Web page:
On July 5, 1757 he received his doctorate in medicine. From 1757 to 1760 he was interim professor of anatomy in Madrid. During those same years he continued to study botany at the Migas Calientes Botanical Gardens (now the Real Jardín Botánico de Madrid), and also astronomy and philosopher mathematics.
After three years he decided to leave for America, as the private physician of the new viceroy of New Granada, Pedro Messía de la Cerda. He sailed on September 7, 1760, arriving at Santa Fe de Bogotá on February 24, 1761. During the long transatlantic passage he began writing his Diario de Observaciones, which he continued until 1791.
From his arrival in the Viceroyalty, Mutis concentrated on his botanical studies, beginning work on an herbal and investigating for cinchona, which was considered a panacea for the treatment of all kinds of diseases. He wrote El Arcano de la Quina.
Beginning in 1763, Mutis proposed to the king that he sponsor an expedition to study the flora and fauna of the region. He had to wait 20 years for the authorization, but in 1783 the king authorized his expedition (one of three royal botanical expeditions to the New World at about that time). In the interim, Mutis concentrated on commercial and mineralogical projects, not neglecting medicine. He also studied the social and economic conditions of the viceroyalty, and continued to expand his collection of flora and fauna. On December 19, 1772 he was ordained a priest. He was in regular correspondence with scientists in Spain and elsewhere in Europe, particularly Carolus Linnaeus.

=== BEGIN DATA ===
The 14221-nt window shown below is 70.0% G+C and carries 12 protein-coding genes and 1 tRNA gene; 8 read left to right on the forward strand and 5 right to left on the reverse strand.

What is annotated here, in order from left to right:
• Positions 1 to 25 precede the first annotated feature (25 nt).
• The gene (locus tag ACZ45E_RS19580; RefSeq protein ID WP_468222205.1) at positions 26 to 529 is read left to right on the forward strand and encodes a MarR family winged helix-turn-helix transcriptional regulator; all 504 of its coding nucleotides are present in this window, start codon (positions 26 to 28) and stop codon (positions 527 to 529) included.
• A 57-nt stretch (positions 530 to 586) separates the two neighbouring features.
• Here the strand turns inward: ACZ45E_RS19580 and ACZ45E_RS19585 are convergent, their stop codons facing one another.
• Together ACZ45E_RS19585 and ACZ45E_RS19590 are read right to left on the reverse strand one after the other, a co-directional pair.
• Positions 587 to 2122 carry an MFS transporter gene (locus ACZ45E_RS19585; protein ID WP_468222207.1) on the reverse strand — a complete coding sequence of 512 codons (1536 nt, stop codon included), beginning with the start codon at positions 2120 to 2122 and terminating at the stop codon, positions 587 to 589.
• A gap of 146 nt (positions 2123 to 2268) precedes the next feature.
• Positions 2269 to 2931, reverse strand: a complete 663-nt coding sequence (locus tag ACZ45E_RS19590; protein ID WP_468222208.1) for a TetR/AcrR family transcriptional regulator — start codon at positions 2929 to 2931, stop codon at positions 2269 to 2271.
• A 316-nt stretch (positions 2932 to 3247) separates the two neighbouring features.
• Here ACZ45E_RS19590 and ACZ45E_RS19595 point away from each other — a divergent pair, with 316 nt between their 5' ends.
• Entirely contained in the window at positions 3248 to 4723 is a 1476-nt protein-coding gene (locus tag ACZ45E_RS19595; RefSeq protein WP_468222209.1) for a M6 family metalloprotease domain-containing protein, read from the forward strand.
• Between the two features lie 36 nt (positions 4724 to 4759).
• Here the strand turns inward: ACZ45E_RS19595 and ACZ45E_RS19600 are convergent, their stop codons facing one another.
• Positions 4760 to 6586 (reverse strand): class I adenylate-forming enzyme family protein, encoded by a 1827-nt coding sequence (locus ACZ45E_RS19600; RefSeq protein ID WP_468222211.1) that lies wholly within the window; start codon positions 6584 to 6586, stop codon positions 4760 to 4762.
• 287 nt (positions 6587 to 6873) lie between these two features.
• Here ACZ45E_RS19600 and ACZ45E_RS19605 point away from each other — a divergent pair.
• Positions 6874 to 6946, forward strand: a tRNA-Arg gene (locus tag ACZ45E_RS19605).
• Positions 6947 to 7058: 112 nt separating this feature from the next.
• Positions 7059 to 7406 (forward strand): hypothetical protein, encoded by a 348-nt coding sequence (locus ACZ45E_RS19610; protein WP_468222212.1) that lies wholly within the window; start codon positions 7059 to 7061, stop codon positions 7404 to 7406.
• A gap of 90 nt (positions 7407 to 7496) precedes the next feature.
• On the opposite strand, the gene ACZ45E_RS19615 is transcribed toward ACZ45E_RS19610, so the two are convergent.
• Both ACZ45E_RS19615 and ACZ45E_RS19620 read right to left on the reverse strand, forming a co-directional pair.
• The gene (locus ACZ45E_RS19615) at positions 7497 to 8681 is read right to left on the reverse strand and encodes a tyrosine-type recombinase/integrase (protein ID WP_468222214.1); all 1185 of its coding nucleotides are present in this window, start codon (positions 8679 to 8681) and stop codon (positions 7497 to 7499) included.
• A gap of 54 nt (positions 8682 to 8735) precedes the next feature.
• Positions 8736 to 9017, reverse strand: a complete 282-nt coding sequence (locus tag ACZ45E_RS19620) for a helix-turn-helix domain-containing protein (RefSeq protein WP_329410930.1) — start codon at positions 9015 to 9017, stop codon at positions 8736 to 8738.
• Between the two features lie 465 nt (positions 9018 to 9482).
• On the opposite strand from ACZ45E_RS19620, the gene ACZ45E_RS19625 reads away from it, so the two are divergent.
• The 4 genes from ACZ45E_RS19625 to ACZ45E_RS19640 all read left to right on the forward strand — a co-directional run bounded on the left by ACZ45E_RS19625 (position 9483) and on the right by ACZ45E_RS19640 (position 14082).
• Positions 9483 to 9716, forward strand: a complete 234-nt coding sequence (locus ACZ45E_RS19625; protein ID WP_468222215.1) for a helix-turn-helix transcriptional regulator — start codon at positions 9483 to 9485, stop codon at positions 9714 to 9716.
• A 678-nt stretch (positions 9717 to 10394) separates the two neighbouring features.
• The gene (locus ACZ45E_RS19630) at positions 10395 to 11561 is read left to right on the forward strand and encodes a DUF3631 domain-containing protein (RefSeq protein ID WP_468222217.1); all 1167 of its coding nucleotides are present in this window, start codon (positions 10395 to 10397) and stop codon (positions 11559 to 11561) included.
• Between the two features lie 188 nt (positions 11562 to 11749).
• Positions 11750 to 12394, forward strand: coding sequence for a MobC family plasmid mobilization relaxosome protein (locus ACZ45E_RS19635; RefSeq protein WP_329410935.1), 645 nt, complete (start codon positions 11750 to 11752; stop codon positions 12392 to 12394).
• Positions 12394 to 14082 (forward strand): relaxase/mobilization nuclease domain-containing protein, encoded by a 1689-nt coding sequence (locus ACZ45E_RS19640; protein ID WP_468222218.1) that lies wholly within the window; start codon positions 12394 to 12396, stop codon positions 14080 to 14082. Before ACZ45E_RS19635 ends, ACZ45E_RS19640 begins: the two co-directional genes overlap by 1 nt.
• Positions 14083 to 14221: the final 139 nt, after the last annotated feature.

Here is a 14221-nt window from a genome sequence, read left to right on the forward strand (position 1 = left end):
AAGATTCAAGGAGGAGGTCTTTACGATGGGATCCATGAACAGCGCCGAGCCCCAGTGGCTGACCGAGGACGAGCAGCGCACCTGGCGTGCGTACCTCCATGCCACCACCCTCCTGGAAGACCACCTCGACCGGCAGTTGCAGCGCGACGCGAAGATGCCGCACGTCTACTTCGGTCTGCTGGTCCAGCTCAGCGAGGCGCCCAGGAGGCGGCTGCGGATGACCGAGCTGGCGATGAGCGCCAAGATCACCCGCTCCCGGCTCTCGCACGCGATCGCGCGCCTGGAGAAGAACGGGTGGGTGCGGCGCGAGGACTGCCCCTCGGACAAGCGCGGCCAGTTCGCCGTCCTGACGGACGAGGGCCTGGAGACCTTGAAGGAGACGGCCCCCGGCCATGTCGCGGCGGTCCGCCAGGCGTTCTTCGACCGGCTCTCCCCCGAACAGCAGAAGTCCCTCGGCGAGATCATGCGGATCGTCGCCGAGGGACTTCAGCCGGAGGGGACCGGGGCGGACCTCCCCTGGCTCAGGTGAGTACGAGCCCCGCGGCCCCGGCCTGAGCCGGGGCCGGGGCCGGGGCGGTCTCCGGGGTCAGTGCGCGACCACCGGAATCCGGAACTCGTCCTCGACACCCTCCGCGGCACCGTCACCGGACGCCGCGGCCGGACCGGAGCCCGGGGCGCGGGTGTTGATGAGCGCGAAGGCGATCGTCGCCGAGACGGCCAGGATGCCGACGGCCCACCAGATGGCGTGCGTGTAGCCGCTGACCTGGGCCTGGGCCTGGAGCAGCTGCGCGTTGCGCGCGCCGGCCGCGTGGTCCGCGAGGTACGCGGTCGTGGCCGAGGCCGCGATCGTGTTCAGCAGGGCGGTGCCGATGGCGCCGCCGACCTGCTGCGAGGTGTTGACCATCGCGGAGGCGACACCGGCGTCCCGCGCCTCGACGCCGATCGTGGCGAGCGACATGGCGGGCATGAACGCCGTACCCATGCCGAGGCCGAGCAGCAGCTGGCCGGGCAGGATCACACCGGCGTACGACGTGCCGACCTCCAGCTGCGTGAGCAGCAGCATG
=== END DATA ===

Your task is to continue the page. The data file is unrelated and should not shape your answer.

Mutis led the Royal Botanical Expedition, established in 1783, for 25 years. It explored some 8,000 km2 in a range of climates, using the Río Magdalena for access to the interior. He developed a meticulous methodology that included the harvesting of the samples in the field together with detailed descriptions, including data on the surroundings of each species and its utility. Hundreds of plants were discovered and described. More than 8,000 plates, plus maps, correspondence, notes and manuscripts were sent to Spain. His museum consisted of 24,000 dried plants, 5,000 drawings of plants by his pupils, and a collection of woods, shells, resins, minerals, and skins. These treasures arrived safely at Madrid in 105 boxes, and the plants, manuscripts, and drawings were sent to the botanical gardens, where they were relegated to a tool-house.